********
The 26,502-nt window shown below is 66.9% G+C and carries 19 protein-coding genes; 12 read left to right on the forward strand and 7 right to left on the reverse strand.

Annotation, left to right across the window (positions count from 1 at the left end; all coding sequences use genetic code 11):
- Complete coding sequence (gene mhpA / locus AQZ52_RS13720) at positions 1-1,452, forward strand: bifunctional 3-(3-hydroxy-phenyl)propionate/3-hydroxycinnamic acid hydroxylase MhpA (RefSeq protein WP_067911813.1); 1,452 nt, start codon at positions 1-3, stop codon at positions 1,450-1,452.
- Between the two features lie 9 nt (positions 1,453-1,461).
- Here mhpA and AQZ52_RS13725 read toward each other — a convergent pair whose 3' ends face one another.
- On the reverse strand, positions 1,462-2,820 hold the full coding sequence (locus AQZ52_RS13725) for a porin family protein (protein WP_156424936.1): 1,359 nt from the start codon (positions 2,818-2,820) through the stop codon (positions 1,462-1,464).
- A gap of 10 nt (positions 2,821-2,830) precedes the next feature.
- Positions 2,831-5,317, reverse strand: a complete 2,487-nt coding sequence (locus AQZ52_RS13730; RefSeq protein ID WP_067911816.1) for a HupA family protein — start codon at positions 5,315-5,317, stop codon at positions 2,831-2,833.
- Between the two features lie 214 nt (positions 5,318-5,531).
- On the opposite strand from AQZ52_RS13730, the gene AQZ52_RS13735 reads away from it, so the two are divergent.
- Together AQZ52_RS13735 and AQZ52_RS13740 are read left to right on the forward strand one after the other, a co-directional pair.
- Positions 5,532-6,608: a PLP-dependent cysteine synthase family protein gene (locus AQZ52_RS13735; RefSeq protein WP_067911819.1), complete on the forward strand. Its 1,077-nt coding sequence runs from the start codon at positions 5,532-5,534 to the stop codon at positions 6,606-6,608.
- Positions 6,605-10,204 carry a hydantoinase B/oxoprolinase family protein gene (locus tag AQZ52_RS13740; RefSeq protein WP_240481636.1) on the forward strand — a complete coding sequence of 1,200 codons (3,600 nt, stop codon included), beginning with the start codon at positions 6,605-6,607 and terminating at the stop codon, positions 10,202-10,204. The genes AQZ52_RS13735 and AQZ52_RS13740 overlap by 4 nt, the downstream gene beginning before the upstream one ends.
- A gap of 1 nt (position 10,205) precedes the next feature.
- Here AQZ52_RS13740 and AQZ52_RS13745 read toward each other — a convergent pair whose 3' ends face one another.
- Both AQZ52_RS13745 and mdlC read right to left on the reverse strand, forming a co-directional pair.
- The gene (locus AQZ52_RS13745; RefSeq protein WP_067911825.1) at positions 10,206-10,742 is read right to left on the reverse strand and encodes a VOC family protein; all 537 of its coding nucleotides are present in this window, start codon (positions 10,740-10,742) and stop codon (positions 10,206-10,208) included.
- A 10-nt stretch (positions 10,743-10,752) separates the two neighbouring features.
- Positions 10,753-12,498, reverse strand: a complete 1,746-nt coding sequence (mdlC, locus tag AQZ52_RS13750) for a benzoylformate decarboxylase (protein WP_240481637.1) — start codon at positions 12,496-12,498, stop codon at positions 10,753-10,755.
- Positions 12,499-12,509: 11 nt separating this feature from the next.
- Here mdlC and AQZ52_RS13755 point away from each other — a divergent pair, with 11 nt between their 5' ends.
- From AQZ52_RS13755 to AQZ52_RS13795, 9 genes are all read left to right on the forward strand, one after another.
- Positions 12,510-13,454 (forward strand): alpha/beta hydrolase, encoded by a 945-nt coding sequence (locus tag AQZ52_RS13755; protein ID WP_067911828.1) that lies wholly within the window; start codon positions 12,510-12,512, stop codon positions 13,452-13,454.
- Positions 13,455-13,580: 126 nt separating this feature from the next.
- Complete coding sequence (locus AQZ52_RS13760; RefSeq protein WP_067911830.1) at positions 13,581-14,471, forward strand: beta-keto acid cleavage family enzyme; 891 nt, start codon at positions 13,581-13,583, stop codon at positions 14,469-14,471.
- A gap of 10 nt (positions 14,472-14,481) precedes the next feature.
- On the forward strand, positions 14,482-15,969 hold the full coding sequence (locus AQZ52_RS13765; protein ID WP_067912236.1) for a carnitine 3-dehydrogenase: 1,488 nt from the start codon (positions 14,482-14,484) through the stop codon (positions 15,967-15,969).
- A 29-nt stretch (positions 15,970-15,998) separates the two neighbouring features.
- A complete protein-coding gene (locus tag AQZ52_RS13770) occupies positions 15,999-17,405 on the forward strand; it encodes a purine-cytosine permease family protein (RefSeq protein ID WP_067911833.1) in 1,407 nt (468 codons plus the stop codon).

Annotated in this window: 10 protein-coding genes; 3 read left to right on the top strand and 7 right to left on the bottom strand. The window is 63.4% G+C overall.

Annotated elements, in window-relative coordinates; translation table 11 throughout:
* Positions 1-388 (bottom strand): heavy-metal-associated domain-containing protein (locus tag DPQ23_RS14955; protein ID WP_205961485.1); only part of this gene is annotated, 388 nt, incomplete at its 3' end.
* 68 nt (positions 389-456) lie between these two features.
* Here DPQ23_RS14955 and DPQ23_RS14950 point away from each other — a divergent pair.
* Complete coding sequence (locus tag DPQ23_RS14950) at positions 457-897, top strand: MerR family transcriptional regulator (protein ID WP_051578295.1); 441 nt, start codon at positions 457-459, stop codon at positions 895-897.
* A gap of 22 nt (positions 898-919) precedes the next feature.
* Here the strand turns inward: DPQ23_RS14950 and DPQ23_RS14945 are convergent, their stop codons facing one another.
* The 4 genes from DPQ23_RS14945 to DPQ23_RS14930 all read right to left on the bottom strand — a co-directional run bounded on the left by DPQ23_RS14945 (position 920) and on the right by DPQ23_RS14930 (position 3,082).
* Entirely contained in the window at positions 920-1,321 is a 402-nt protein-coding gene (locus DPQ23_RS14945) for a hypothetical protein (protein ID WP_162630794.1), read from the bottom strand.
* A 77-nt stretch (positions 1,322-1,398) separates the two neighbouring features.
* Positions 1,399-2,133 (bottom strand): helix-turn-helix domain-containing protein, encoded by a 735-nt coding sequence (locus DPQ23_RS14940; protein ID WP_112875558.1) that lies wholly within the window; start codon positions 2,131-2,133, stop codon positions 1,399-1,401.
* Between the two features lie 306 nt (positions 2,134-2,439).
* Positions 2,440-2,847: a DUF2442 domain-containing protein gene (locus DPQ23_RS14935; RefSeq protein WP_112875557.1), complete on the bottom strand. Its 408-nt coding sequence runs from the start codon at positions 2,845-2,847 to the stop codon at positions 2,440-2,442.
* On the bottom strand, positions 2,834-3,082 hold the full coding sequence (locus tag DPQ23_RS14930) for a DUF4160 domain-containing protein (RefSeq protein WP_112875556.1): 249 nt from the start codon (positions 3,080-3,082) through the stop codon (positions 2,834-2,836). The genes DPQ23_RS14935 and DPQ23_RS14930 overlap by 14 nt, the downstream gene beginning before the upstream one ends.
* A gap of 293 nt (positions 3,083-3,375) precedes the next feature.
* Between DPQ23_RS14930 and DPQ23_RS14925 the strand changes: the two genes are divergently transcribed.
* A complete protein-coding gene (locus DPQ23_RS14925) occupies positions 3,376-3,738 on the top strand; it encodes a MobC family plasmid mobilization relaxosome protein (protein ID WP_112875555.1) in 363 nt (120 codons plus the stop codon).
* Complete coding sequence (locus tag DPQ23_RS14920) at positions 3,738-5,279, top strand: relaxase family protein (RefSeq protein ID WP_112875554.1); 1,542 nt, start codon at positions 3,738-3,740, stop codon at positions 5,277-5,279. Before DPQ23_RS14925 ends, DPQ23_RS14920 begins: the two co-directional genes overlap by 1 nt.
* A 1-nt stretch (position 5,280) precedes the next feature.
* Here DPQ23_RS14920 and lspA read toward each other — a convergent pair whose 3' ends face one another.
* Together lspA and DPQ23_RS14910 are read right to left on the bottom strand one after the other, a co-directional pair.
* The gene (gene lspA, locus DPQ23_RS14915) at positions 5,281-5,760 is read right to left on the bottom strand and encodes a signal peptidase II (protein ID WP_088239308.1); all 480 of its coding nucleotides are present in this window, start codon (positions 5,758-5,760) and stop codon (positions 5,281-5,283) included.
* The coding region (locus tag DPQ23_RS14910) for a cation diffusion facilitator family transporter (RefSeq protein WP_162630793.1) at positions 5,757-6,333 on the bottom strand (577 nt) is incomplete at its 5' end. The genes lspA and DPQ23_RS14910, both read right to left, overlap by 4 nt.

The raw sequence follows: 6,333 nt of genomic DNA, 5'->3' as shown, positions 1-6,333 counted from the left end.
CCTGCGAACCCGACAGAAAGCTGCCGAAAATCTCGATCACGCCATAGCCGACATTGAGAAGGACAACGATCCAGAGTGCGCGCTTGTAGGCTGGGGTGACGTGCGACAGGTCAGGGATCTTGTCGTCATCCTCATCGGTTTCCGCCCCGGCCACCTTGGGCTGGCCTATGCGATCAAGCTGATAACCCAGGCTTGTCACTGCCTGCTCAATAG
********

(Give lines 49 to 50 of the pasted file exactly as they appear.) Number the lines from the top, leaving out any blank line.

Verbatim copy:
* A 1-nt stretch (position 5,280) precedes the next feature.
* Here DPQ23_RS14920 and lspA read toward each other — a convergent pair whose 3' ends face one another.